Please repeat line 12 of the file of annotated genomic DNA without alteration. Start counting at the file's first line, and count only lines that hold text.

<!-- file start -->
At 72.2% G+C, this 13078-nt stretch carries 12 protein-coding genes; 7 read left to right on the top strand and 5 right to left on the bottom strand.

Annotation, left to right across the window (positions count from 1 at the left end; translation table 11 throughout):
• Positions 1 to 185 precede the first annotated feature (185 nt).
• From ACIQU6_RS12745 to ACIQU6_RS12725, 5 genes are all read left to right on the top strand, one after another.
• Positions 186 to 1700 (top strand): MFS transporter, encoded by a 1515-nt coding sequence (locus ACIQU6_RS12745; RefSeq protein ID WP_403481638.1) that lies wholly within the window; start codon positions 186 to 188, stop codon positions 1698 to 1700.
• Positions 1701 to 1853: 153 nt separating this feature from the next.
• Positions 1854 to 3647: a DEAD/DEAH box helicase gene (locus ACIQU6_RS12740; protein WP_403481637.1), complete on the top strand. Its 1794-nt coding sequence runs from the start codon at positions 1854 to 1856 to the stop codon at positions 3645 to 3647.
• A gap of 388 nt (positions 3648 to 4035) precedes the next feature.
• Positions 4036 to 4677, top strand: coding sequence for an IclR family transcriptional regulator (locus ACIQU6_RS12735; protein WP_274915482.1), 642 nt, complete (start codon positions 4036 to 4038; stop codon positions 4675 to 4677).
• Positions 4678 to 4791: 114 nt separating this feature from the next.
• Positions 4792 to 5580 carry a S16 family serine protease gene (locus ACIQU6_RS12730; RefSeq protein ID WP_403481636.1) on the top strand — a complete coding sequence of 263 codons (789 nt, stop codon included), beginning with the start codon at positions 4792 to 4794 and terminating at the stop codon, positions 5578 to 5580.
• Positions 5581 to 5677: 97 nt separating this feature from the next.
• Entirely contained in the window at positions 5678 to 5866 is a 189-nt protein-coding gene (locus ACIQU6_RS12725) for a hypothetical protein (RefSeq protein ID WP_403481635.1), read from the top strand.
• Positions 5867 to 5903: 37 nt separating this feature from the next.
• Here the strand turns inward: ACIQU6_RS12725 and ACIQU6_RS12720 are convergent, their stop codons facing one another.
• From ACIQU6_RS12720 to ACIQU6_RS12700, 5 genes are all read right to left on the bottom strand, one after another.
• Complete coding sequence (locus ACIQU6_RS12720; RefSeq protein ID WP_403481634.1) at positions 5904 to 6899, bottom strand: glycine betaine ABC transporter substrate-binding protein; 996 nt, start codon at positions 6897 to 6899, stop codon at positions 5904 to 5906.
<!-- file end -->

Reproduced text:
• Positions 5581 to 5677: 97 nt separating this feature from the next.